everything is an accomplishment. But best of all, the dog is persuaded
to do many scarey things and see how easy it is to succeed. And it gives
the dog a physical outlet to burn off anxiety and fear. Agility also builds
teamwork and trust between dog and handler. Unlike obedience, the dog must
work far from the handler and make decisions on its own. While obedience
is clearly teamwork too, the dog has greater responsibility in agility,
I think. Although you tell the dog the course, the dog must gage all the
jumps and turns and entries herself to keep up accuracy and speed.
If obedience made Kallie happy, agility turned her into a wild woman, even a brat. Far from having trouble doing any of those obstacles I most feared, she flew over the A-frame. One agility lesson, Kallie knocked me over to take a wrong-course to the teeter-totter. She took the teeter-totter five times that day, never when I asked her to. I found that far from being unable to do agility, Kallie was more dog than I could handle with my beginner level of skills. She would fly onto the course some days, leaving me in the dust. I had to train athletically myself to keep up with her. And finally, as you know, the weavepoles are the hardest thing to do in agility, but after a year of training, Kallie got those too and hits them with that wonderful rhythm you see in dogs putting their all into the course.
Now that I think of it, I haven't seen Kallie quaking in so long--I can't remember the last time I saw her quake, actually. She is transformed into a Working Collie! And we can't end her story without thanking some special Working Collie friends who believed in us and helped Kallie in her training along the way. Many thanks to Judy Cummings, Sue Larson, Sarah Berrend, Diane Hemphill, Melinda Sunnarborg, Jean Roberts and Tara Edmonson of our AWCA--without you Kallie would not be where she is today.
A couple of months after earning her Novice titles, Kallie was diagnosed with lung cancer. A tumor filled the middle lobe of her lung. She went into surgery to remove that lobe, and her prognosis was about as good as it gets: the tumor was primary and well defined, and no lymph nodes were affected. She bounced back from surgery remarkably quickly, amazing the veterinarians and staff at Sacramento Animal Medical Group. Within one week of returning home from her surgery, she was running her daily mile. We had entered one obedience trial that we had to miss because of her surgery, but we hardly skipped a beat in her training for her Novice obedience title--our next goal after she got her agility titles. We entered the California Collie Fancier's Collie specialty AKC obedience trial in early November 1999. She took first place in Novice A and won a wonderful, large trophy with a Collie on top! We did so well the next weekend at a fun match that I entered a bunch of shows that fall to finish her title.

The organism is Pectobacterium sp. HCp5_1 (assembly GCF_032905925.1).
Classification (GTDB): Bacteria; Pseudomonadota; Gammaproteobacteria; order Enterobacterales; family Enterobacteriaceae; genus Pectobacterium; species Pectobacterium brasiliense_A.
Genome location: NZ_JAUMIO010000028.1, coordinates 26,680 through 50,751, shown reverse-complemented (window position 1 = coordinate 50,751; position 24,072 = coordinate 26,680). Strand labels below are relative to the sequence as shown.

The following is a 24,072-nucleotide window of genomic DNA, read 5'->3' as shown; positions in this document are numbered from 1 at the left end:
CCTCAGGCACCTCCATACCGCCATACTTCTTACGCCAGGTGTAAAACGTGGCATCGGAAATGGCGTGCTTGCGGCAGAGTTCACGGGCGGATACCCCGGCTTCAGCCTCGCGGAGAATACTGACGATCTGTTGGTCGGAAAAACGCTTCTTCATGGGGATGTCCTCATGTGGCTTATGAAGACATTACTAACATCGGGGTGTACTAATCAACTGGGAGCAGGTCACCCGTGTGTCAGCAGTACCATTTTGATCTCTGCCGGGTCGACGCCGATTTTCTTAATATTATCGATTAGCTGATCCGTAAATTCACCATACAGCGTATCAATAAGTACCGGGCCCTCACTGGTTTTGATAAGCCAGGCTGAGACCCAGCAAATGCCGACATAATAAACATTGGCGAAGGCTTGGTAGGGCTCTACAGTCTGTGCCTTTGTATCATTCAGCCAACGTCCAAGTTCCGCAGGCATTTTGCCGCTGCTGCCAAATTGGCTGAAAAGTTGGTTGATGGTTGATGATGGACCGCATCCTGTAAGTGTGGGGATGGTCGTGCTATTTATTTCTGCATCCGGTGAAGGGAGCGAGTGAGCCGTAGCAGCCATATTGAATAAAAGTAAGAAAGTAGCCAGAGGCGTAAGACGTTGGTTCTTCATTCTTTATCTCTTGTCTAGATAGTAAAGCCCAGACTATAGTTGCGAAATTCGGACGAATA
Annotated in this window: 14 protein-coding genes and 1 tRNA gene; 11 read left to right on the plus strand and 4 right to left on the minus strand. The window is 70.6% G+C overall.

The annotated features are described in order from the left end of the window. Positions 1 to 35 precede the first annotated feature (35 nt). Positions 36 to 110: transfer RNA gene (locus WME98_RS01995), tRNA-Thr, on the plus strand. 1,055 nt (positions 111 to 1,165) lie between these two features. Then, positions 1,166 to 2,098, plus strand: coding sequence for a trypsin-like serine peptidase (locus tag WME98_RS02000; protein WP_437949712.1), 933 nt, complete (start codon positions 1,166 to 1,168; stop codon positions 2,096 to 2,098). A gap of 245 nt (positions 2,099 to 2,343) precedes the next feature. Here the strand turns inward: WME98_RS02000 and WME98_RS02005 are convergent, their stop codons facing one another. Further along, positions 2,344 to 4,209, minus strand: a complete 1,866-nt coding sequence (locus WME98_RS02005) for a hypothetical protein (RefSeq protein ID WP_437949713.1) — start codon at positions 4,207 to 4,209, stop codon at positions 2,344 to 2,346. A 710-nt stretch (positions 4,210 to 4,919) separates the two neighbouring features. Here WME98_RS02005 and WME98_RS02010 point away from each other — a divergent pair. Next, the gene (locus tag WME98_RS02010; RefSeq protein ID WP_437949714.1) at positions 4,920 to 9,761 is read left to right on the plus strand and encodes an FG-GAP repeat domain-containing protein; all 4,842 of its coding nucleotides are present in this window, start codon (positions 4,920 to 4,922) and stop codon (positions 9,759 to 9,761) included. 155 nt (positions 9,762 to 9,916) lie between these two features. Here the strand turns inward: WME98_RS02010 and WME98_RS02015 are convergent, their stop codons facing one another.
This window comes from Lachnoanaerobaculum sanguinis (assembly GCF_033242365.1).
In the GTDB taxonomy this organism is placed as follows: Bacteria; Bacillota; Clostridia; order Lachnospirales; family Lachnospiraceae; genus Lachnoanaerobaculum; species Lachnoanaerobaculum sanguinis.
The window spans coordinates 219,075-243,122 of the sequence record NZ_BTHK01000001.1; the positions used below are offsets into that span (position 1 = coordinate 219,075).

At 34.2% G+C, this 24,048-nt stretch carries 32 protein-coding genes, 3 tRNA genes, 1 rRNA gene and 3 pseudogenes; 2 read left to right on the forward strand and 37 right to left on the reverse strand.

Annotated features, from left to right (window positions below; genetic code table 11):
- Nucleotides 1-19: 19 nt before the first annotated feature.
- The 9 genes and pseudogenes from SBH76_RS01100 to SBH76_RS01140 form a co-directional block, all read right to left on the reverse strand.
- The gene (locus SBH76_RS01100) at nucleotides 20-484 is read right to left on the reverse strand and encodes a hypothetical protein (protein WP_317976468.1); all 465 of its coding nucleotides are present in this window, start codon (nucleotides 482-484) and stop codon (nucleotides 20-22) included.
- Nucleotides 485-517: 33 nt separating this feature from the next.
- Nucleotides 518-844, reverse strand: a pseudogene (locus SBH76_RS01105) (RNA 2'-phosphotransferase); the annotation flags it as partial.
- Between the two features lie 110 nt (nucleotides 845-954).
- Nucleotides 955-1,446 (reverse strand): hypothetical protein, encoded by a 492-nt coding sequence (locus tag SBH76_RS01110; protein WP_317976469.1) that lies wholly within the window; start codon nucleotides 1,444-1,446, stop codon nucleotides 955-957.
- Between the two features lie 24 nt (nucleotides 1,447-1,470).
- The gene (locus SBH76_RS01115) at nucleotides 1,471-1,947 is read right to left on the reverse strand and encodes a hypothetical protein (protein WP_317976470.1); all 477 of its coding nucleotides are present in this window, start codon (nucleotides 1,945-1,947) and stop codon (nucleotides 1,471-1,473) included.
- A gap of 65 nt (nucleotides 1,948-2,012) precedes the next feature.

Then, the day after the trial entries closed, Kallie suffered a severe infection and high fever that left her in acute kidney failure. People had told me during her lung cancer that cancer was curable and not the worst thing that could happen. I scoffed at the idea at the time, but they were right. Kallie spent 9 days in the hospital and took no food or water for 10 days straight. She did not respond to aggressive fluid therapy in the hospital, so the day before Thanksgiving, Kallie was released from the hospital with a poor prognosis--but a great attitude. She barked and barked for joy that evening, when I took her home and out to the back yard. For the first week, she was barely able to walk to the end of the block and back, but within the next two weeks, she once again was running her daily mile. She had an esophageal tube inserted surgically into her stomach, because she would not eat on her own, a symptom of her kidney failure. I prepared special foods, fed her many times a day through her tube, took her everywhere with me because she had to urinate so often and eat so often, and changed the wrap around her feeding tube daily. Gradually, her kidneys began to heal, once again amazing her veterinarians. On January 15, 2000, she celebrated her 10th birthday in style.